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Culture

Software group thinks inside the box

A new partnership aims to help small developers clear hurdles to retail distribution and give buyers a choice of software products.

For retail buyers, software has been a vanilla-chocolate market lately, with most categories dominated by two big-name products.

Now an obscure French publisher hopes to add some flavors to the mix, with a new publishing strategy aimed at helping small developers get their products in stores.

Paris-based BVRP Software Group announced the formation Wednesday of Avanquest Global Software Publishing, a network of small software makers that will take advantage of BVRP's retail contacts to place products in stores. The initial developer lineup is a mix of BVRP subsidiaries, investment partners and nonequity partners, all looking to expand their sales outlets.

While many small software developers have focused on electronic distribution as the easiest way to get their software to market, most consumers still prefer to buy a physical product from a real store, said Bob Lang, director of North American operations for Avanquest.

"I think it just validates the product more in a consumer's mind if they see it in a box in a store," said Lang.

Yet retail distribution is a daunting challenge for small developers. Even if you can figure out a cost-effective way to get the software on a disc and in a box, big retailers are usually reluctant to deal with another supplier.

"Even if the buyer at Staples sees a gap in their selection, and you've got a product for that, they don't want to talk with you if you're just selling on the Internet and only have a couple of titles," said Anne Norland Anderson, senior vice president of marketing for Elibrium, one of the main partners in Avanquest.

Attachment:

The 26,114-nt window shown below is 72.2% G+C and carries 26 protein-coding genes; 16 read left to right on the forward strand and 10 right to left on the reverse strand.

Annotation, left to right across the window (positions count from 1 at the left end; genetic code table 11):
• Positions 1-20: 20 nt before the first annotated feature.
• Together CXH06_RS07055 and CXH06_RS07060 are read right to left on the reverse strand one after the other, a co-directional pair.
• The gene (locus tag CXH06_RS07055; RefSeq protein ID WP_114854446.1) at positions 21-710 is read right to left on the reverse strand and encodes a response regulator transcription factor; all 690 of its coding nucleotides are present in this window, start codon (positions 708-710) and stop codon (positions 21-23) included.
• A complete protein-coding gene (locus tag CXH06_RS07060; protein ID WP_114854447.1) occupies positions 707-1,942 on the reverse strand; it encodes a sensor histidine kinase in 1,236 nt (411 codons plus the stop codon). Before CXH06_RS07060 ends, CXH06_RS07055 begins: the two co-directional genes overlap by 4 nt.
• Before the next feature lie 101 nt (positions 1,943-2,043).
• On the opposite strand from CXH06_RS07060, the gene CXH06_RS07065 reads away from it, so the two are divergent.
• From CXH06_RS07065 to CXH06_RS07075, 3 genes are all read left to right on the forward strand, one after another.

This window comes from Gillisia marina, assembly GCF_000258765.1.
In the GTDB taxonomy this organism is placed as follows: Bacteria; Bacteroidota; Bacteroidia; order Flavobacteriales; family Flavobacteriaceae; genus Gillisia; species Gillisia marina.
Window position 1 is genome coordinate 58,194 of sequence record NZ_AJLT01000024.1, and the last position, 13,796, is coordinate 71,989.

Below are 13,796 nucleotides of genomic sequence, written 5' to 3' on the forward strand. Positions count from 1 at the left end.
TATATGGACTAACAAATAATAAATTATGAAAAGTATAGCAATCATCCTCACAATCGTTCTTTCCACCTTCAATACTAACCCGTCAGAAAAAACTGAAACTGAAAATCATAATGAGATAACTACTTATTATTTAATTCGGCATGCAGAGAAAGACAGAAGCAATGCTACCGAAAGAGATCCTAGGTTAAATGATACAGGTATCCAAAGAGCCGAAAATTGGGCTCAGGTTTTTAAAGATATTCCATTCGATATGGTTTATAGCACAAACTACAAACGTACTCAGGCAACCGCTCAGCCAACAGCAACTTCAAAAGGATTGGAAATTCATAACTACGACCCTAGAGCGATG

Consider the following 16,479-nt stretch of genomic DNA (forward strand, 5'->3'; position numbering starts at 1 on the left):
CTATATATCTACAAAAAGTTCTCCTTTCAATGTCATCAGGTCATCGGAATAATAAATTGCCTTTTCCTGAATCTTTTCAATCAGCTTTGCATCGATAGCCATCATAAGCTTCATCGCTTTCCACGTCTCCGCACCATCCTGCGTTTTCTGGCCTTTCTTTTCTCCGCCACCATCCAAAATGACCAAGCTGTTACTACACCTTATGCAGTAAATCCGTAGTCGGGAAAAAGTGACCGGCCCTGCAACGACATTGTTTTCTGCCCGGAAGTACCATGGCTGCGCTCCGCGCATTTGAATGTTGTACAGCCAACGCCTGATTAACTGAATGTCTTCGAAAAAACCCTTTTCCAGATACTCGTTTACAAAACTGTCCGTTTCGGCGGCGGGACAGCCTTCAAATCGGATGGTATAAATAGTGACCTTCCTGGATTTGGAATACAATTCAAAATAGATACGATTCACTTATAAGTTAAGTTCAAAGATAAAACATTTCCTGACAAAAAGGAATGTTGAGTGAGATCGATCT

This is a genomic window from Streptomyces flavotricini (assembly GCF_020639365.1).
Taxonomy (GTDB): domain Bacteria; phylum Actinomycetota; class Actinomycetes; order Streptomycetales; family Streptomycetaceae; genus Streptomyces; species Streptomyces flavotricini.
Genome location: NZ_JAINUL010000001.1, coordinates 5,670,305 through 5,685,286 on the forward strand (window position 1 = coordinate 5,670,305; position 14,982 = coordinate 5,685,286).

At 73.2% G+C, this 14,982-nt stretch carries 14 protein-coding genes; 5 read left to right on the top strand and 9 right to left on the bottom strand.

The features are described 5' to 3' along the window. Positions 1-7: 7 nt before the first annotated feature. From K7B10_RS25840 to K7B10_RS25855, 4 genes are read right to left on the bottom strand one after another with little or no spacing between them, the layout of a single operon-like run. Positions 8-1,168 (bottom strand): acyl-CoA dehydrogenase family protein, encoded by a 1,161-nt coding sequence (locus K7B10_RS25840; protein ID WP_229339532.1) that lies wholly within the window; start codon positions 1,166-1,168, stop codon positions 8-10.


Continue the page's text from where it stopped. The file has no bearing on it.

Avanquest takes a portion of sales and in exchange handles all packing, distribution and localization of products to sell to foreign markets. Besides retail, the network also has extensive contacts with PC makers and other original equipment manufacturers (OEMs). BVRP's RightFax is one of the most common fax applications bundled with new PCs.

"It took us years to build those relationships," Lang said. "The reason we're so good with OEMs is that we come from a cost-management approach. They need to include a fax program with the hardware, they want to do it as inexpensively as possible, and we accommodate that."

Initial Avanquest partners include WinZip, creators of a popular decompression utility; ACD Systems, which makes a number of digital imaging applications; and BlackIce, a popular firewall program. The partnership is looking for other developers with popular downloadable software that are ready to step up to retail, Lang said.

"We want to offer the small developer an opportunity to get into the channel, where a huge amount of customers still prefer to buy their software," he said.